For a time, the sports sedan lost its way.
The Germans — who reigned supreme in the category for as long as most can remember — have lost their way, opting for luxury amenities and newfangled gadgetry over that quality that makes the sports sedan, well a sporting vehicle: drivability. Hell, one could convincingly make a case that the recently quashed Chevy SS was a purer iteration of the car than its contemporaries at Audi, BMW and Mercedes.
But a new sports-sedan champion has emerged: Italy. Specifically, the Alfa Romeo Giulia, an Italian street razor/ballistic missile born out of the Alfa Romeo Cassino plant in Piedimonte San Germano. There isn’t a four-door you will drive this year that elicits more grins and adrenaline rushes than the sublime Quadrifoglio edition.
The Giulia eschews superfluous luxuries like shiny wood trim and cinematic levels of infotainment in exchange for a driver-centric focus on performance that allows it to embarrass steeds with a sticker price that easily outweighs that of the Quadrifoglio (around $72K).
After taking one out for a spin last month, here's what we learned.
Alfa Romeo 1 (3 images)
Where we drove it: The freeways and backroads of Northern Illinois, where there are few police but some seriously open stretches of blacktop.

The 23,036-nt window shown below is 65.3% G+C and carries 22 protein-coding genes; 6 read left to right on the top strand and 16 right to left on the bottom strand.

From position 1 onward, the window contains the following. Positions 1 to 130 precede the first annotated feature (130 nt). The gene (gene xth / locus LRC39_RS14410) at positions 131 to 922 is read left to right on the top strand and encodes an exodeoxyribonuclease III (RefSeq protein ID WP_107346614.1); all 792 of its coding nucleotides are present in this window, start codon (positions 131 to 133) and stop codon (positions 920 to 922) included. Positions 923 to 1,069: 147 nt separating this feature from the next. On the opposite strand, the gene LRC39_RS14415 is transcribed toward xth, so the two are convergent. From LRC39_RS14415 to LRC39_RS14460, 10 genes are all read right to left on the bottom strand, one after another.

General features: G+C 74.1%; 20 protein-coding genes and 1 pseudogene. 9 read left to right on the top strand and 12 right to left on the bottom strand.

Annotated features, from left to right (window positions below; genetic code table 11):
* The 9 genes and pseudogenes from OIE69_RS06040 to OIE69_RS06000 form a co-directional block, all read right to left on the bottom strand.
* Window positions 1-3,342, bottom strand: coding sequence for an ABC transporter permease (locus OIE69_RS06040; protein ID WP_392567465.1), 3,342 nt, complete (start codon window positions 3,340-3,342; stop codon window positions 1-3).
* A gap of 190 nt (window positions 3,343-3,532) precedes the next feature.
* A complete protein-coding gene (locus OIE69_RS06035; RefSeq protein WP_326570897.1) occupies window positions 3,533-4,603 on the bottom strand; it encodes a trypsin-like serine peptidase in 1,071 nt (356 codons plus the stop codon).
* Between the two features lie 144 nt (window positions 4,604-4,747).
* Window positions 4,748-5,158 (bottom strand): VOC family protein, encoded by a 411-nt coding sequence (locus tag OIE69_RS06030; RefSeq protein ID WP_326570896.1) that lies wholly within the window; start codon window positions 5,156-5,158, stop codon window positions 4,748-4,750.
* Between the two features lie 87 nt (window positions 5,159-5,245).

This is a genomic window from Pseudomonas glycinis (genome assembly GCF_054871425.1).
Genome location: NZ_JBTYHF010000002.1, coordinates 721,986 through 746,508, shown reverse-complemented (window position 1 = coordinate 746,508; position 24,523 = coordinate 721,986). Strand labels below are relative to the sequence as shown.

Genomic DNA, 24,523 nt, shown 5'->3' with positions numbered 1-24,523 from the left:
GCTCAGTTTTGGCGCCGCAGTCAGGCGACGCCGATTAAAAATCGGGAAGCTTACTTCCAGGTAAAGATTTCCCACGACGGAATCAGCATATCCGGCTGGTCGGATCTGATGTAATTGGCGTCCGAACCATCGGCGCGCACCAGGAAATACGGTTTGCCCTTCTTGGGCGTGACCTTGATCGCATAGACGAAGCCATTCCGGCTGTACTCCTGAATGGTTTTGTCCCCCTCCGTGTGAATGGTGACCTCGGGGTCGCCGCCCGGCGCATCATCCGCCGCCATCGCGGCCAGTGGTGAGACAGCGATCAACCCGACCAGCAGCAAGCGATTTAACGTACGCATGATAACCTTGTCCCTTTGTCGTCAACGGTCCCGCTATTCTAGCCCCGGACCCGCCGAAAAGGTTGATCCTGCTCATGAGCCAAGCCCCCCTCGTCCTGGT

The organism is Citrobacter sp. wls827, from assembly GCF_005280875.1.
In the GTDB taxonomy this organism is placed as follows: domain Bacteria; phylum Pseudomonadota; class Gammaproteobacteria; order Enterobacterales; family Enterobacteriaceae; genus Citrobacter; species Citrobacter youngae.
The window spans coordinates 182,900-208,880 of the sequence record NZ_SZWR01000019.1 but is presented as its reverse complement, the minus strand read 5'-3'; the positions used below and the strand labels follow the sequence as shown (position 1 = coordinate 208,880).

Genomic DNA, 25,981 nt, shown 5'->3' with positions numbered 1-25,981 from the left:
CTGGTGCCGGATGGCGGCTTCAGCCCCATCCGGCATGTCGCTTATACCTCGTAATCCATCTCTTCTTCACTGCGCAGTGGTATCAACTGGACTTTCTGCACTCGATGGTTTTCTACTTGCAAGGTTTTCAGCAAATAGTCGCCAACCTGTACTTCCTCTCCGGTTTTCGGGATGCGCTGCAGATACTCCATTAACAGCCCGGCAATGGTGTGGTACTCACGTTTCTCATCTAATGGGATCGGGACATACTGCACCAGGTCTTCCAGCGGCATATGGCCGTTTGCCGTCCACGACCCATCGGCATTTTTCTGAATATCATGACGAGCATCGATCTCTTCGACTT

Our first impression, in three words: Elevated daily driver.
Tell me about the boring stuff under the hood ... It's anything but boring, with a Ferrari-inspired 2.9-liter twin-turbo direct-inject V6 that snorts out 505 horsepower and 443 lb-ft of torque to the meaty rear 285/30 ZR 19 Pirelli P Zero Corsa tires. The Quadrifoglio’s potent mill is mated with a rapid-fire eight-speed automatic gearbox and a torque-vectoring rear differential.
There are several radically different drive modes: Dynamic, Natural, Advanced Efficiency and the positively enthralling Race mode, which quickens throttle response, tightens up the adjustable dampers, disables the stability control and opens up the exhaust valves that let the Quadrifoglio scream like a monster. It uses an ultra-light, ultra-strong carbon fiber driveshaft, powerful and progressive cast-iron brakes, front double wishbone suspension with a semi-virtual steering axle and a patented rear Alfa Link design suspension setup.
The Quadrifoglio also possesses cutting-edge underbody construction that’s made of steel (along with aluminum and composites for weight savings), a brilliant “by-wire” electromechanical braking system and a new Magnetti Marelli central electronic chassis management computer that differentiates the drive modes from one another, similar to those used on much pricier Ferraris.
Alfa Romeo 2 (3 images)
Why does all that matter? The tech and the numbers don’t do the Quad justice, since it fires your driving neurons like no other car this side of $100K. Just because you can’t take it to its top speed of 191 MPH anywhere but at a track or an isolated road in Montana doesn’t mean you can’t truly bask in its rapier-like precision and Howitzer-esque punch.